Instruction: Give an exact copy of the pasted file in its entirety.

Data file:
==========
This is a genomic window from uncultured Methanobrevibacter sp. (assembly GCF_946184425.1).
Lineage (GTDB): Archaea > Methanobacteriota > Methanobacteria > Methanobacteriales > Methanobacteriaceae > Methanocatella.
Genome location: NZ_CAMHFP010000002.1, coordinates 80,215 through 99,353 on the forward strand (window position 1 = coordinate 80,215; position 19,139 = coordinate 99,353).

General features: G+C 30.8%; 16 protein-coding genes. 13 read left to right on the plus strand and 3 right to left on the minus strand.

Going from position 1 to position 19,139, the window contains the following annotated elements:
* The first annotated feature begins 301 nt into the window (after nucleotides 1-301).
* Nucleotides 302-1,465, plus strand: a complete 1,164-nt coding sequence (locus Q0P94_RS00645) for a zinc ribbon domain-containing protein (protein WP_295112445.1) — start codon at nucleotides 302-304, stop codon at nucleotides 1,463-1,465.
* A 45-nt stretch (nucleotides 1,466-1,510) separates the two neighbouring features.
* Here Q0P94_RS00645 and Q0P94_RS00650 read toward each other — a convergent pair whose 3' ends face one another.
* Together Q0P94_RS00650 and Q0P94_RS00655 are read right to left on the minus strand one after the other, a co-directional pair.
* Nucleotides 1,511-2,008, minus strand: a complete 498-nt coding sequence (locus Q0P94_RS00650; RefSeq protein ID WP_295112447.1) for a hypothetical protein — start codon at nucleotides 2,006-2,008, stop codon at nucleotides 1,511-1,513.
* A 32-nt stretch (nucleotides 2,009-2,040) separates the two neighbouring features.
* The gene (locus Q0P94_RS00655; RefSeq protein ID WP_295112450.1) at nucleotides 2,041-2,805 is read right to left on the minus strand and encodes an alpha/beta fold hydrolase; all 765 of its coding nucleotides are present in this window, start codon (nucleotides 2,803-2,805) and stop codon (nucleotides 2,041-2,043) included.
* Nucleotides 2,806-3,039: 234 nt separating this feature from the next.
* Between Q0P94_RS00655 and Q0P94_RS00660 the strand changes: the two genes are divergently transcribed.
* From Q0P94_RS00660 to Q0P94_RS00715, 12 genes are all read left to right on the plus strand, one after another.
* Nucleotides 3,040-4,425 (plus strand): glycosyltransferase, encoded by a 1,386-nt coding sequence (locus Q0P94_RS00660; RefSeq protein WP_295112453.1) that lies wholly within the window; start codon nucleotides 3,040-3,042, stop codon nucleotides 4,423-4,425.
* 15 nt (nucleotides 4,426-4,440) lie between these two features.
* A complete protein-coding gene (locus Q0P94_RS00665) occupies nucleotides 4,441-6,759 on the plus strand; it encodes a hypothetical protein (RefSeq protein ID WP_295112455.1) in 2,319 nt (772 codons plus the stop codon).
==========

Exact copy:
This is a genomic window from uncultured Methanobrevibacter sp. (assembly GCF_946184425.1).
Lineage (GTDB): Archaea > Methanobacteriota > Methanobacteria > Methanobacteriales > Methanobacteriaceae > Methanocatella.
Genome location: NZ_CAMHFP010000002.1, coordinates 80,215 through 99,353 on the forward strand (window position 1 = coordinate 80,215; position 19,139 = coordinate 99,353).

General features: G+C 30.8%; 16 protein-coding genes. 13 read left to right on the plus strand and 3 right to left on the minus strand.

Going from position 1 to position 19,139, the window contains the following annotated elements:
* The first annotated feature begins 301 nt into the window (after nucleotides 1-301).
* Nucleotides 302-1,465, plus strand: a complete 1,164-nt coding sequence (locus Q0P94_RS00645) for a zinc ribbon domain-containing protein (protein WP_295112445.1) — start codon at nucleotides 302-304, stop codon at nucleotides 1,463-1,465.
* A 45-nt stretch (nucleotides 1,466-1,510) separates the two neighbouring features.
* Here Q0P94_RS00645 and Q0P94_RS00650 read toward each other — a convergent pair whose 3' ends face one another.
* Together Q0P94_RS00650 and Q0P94_RS00655 are read right to left on the minus strand one after the other, a co-directional pair.
* Nucleotides 1,511-2,008, minus strand: a complete 498-nt coding sequence (locus Q0P94_RS00650; RefSeq protein ID WP_295112447.1) for a hypothetical protein — start codon at nucleotides 2,006-2,008, stop codon at nucleotides 1,511-1,513.
* A 32-nt stretch (nucleotides 2,009-2,040) separates the two neighbouring features.
* The gene (locus Q0P94_RS00655; RefSeq protein ID WP_295112450.1) at nucleotides 2,041-2,805 is read right to left on the minus strand and encodes an alpha/beta fold hydrolase; all 765 of its coding nucleotides are present in this window, start codon (nucleotides 2,803-2,805) and stop codon (nucleotides 2,041-2,043) included.
* Nucleotides 2,806-3,039: 234 nt separating this feature from the next.
* Between Q0P94_RS00655 and Q0P94_RS00660 the strand changes: the two genes are divergently transcribed.
* From Q0P94_RS00660 to Q0P94_RS00715, 12 genes are all read left to right on the plus strand, one after another.
* Nucleotides 3,040-4,425 (plus strand): glycosyltransferase, encoded by a 1,386-nt coding sequence (locus Q0P94_RS00660; RefSeq protein WP_295112453.1) that lies wholly within the window; start codon nucleotides 3,040-3,042, stop codon nucleotides 4,423-4,425.
* 15 nt (nucleotides 4,426-4,440) lie between these two features.
* A complete protein-coding gene (locus Q0P94_RS00665) occupies nucleotides 4,441-6,759 on the plus strand; it encodes a hypothetical protein (RefSeq protein ID WP_295112455.1) in 2,319 nt (772 codons plus the stop codon).